Library Research – A standard method?

Thanks to a colleague’s recommendation I have been introduced to the work of Andrew Abbott. Abbott is a sociology professor at the University of Chicago. He has done some interesting work on library use by students. His sociological interest in professions and division of labor led to interesting work about librarianship. This week I’ve been reading his 2008 article on a theory or model of library research (The Traditional Future: A Computational Theory of Library Research. College & Research Libraries, v.69(6), 524-545.)

Abbott argues for the need for a theory of library research something akin to the established research models for the sciences and social sciences. A theory of library research would give librarians and scholars a framework for evaluating the efficacy of library technologies.

Abbott points to a missing element in both library science and humanities scholarship: a clear model on how to do research. As an instruction librarian this is of obvious interest to my day to day tasks. A few years ago I considered doing a PhD in Library Science because I was very interested in researching the impacts that library technologies have on library-based scholarship (humanities). As Abbott points out lacking a model of library research it is very hard to determine what impact library technologies have on scholarship produced primarily from library-based research.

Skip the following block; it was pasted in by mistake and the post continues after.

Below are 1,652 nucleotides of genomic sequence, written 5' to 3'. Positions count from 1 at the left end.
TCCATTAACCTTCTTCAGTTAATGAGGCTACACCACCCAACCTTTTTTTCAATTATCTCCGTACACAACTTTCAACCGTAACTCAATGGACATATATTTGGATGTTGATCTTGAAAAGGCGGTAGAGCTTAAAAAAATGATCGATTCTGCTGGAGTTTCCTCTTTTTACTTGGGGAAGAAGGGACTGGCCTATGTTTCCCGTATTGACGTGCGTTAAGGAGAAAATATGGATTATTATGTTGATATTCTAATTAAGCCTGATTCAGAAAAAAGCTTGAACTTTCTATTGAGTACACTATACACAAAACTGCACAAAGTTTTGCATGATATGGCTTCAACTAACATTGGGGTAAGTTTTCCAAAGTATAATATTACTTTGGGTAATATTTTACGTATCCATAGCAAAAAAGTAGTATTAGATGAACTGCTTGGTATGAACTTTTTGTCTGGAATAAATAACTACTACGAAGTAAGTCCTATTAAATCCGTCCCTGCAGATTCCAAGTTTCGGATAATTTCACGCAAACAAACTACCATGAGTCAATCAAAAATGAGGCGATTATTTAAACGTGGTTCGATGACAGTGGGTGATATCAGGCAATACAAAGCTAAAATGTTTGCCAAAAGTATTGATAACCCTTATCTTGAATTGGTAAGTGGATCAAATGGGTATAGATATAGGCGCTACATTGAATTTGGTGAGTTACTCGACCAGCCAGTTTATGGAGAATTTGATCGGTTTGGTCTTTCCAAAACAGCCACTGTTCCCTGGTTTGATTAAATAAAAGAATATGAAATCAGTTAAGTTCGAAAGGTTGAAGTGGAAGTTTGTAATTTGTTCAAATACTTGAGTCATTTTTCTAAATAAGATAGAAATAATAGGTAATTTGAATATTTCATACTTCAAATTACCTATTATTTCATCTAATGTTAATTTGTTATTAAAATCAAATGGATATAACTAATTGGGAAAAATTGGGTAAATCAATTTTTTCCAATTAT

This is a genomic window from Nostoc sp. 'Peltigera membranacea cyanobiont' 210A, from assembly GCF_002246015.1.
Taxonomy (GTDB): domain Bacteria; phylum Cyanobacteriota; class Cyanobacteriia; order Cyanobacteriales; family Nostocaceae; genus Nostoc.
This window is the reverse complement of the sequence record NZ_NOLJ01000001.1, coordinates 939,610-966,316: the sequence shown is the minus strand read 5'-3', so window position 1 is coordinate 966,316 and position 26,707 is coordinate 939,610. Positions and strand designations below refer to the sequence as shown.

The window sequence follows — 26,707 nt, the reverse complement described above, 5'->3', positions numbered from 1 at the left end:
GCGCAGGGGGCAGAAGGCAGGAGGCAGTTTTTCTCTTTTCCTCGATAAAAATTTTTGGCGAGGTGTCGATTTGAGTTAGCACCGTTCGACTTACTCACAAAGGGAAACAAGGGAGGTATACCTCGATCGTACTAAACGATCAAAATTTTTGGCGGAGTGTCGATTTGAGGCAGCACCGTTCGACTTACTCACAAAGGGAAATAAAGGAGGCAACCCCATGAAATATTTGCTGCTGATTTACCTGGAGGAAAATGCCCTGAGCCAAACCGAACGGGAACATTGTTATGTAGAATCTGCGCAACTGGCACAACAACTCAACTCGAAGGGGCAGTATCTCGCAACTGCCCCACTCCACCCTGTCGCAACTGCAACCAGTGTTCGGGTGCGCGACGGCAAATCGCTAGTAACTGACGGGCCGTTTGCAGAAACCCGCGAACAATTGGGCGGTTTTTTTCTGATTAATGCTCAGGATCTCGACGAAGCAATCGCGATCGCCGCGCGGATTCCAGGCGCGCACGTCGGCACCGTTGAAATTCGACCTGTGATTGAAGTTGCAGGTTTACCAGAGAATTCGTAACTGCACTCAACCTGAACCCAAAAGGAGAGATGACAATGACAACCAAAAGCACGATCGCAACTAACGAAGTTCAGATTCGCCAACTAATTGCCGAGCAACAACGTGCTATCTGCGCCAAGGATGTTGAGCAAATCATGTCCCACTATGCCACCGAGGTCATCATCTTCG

Abbott raises some good questions and I’d like to explore these questions in future posts. I’ll set the stage by listing the questions here:

1) Does the concept of a neural net accurately capture the essence of library-based research? If so, how can the computational concept of the neural net be applied to improving library technologies?

2) If library research depends on prepared minds, how can we librarians and professors best prepare students’ minds for research?

3) Have recent ‘advancements’ in library technologies focused too highly on the unskilled research? Are library technologies contributing to the production of “intellectual juvenilia” (540)?

I hope that you’ll join me in this discussion. I’ve invited my husband, doctoral candidate in theology at Marquette University, to contribute his thoughts. And I hope to include a few of my colleagues at UWM as well.


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